The substantial new official resources of the IMF and ESM—and ECB liquidity—could then be used to ring-fence these countries, and banks elsewhere in the eurozone’s troubled periphery. Regardless of what Greece does, eurozone banks now need to be rapidly recapitalized, which requires a new EU-wide program of direct capital injections.
The experience of Iceland and many emerging markets over the past 20 years shows that nominal depreciation and orderly restructuring and reduction of foreign debts can restore debt sustainability, competitiveness, and growth. As in these cases, the collateral damage to Greece of a euro exit will be significant, but it can be contained.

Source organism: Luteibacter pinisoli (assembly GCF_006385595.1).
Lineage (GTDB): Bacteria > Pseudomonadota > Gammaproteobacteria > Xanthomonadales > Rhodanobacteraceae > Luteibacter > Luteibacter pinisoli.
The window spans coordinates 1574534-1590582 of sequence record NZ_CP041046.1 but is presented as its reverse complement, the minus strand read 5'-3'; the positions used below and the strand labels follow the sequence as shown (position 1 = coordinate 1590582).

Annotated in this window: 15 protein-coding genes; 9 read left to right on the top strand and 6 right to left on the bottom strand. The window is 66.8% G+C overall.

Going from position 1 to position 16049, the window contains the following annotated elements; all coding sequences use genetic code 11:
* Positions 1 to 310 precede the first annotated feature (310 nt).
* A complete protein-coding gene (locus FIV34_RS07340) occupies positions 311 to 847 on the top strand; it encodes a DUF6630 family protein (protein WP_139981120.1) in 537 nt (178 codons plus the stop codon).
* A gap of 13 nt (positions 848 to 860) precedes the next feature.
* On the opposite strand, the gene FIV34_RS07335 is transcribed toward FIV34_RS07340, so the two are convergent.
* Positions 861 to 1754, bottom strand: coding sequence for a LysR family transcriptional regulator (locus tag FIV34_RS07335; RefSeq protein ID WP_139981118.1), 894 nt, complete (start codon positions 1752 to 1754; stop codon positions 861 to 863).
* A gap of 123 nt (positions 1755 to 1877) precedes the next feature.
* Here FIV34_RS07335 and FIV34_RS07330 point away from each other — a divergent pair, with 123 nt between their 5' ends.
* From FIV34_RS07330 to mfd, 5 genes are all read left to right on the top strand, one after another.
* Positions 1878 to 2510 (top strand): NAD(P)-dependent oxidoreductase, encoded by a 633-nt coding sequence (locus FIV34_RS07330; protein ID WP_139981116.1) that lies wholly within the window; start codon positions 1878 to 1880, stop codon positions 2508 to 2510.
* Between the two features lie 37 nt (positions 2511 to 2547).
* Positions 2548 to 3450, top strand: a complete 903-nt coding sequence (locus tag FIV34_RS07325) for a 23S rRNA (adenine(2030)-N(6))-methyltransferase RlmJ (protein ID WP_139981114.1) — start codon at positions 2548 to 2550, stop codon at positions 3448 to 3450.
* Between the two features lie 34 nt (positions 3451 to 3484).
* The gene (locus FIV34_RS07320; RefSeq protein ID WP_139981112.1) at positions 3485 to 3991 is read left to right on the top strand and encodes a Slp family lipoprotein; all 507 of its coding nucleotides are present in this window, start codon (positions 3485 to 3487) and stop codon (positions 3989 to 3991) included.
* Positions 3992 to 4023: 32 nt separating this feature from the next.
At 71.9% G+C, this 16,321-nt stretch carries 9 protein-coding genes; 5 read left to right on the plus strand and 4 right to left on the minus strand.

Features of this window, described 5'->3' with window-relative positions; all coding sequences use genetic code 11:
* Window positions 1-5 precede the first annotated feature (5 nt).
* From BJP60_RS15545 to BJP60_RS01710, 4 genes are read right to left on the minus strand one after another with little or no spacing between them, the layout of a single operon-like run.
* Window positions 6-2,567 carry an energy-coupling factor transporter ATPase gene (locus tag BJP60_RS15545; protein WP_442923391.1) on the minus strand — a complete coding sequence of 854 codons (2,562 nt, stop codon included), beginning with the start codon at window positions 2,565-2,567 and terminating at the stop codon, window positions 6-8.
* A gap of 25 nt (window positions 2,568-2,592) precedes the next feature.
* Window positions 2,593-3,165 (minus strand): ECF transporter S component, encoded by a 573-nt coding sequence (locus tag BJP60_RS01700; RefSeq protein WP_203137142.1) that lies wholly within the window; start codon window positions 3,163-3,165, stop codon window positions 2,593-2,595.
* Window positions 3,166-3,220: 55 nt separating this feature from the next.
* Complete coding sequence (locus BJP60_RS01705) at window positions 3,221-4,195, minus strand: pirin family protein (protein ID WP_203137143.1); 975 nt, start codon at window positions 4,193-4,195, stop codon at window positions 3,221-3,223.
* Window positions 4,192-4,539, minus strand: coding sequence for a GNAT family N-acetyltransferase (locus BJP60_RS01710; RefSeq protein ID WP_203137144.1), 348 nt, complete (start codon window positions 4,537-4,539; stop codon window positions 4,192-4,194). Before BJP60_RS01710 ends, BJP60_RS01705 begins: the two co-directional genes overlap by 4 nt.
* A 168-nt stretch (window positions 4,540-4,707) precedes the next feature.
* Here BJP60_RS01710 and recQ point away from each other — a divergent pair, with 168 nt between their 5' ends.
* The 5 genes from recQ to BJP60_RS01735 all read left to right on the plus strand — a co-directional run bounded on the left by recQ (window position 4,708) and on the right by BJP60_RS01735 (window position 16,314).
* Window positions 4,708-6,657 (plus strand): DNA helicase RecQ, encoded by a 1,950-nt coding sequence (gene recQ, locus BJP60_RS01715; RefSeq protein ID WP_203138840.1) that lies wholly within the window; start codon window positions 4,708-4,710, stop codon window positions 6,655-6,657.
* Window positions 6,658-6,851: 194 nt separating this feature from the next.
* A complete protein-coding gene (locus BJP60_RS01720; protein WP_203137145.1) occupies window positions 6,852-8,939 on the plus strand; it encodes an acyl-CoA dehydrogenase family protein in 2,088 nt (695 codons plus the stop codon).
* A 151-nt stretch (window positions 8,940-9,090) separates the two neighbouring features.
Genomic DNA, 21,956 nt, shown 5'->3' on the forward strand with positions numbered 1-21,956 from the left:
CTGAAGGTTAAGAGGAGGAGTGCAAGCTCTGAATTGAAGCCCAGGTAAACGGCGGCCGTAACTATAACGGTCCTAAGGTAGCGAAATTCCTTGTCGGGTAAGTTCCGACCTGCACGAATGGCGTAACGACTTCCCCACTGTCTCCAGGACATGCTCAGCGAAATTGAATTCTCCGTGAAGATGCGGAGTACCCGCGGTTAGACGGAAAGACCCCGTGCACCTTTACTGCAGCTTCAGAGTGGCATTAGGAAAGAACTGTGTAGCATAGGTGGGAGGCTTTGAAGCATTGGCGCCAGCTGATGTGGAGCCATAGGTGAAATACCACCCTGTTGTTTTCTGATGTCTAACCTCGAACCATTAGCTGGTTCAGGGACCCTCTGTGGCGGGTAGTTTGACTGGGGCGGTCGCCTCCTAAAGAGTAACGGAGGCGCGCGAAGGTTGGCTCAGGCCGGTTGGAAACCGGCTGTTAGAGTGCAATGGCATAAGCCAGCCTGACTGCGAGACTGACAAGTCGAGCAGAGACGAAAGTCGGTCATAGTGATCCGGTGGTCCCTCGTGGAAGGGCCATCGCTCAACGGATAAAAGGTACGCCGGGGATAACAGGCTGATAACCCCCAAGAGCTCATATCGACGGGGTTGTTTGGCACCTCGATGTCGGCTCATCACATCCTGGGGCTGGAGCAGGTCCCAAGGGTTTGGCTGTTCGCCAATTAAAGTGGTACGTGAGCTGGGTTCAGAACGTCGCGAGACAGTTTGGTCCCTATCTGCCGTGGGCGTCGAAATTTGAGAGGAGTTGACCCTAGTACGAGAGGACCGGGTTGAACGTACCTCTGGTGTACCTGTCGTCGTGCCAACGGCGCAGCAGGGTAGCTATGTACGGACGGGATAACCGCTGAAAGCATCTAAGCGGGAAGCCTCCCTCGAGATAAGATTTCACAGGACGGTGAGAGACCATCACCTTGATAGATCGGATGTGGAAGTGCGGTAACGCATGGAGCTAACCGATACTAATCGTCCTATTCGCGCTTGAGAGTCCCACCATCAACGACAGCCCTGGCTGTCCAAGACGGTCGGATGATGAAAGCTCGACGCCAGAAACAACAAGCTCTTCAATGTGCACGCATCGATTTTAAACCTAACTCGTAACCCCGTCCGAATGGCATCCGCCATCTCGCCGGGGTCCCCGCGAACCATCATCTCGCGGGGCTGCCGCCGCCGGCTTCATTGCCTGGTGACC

Like a doomed marriage, it is better to have rules for the inevitable divorce that make separation less costly to both sides. Make no mistake: An orderly euro exit by Greece implies significant economic pain. But watching the slow, disorderly implosion of the Greek economy and society would be much worse.